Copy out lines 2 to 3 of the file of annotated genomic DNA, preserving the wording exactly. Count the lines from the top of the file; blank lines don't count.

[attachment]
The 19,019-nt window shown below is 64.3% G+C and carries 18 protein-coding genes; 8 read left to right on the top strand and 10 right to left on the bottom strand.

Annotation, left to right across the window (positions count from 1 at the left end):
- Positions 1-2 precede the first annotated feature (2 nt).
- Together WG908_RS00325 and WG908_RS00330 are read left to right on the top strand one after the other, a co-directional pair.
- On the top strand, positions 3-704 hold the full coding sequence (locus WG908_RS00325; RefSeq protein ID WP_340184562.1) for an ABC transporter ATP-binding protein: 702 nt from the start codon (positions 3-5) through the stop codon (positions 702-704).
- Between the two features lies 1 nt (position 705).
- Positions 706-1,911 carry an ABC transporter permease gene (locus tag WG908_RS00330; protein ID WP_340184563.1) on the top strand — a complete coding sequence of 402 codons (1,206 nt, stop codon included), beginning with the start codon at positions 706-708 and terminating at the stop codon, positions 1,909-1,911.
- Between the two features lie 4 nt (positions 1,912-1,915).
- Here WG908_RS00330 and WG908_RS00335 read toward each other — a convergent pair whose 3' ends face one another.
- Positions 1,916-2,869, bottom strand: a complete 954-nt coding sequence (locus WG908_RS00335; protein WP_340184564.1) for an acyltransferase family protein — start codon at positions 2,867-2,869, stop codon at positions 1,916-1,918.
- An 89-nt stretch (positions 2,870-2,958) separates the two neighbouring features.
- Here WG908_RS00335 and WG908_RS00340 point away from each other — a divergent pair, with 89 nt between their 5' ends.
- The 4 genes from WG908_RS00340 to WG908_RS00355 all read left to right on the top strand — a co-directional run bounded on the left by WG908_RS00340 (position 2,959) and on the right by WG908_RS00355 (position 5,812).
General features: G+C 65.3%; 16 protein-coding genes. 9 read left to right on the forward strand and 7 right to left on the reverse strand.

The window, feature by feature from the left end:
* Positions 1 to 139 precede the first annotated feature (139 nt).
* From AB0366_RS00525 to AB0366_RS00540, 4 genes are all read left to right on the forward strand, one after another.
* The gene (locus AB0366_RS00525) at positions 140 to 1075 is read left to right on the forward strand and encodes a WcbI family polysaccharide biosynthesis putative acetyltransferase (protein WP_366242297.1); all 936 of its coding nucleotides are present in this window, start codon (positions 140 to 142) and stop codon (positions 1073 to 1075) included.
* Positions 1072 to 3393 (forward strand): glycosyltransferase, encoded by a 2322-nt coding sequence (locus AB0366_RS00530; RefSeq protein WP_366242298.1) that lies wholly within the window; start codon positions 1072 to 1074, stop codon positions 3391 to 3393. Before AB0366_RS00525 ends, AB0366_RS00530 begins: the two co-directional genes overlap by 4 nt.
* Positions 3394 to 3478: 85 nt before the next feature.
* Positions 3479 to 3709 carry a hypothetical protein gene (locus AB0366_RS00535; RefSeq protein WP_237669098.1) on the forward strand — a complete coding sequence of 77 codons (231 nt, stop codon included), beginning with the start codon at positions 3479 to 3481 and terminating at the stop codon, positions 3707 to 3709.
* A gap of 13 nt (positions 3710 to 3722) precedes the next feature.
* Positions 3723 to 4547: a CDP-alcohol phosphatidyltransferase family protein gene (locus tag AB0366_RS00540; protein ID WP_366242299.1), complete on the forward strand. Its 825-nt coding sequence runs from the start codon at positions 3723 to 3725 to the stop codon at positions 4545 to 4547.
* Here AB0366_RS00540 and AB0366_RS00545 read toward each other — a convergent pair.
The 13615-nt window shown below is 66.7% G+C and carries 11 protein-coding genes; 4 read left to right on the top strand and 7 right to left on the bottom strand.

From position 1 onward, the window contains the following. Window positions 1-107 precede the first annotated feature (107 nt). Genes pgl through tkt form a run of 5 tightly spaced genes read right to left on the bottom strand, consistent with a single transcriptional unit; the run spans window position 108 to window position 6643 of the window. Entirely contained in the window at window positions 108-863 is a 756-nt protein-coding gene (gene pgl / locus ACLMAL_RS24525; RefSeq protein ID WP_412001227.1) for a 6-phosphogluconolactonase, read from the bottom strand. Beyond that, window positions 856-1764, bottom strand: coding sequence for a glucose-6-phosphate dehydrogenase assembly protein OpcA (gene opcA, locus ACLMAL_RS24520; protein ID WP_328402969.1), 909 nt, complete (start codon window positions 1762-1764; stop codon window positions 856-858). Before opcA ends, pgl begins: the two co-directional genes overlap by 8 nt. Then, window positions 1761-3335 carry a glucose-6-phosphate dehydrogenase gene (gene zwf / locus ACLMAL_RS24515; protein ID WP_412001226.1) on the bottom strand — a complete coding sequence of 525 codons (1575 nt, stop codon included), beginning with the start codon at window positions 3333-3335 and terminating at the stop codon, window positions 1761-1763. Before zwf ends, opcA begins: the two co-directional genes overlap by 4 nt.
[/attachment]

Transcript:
Annotation, left to right across the window (positions count from 1 at the left end):
- Positions 1-2 precede the first annotated feature (2 nt).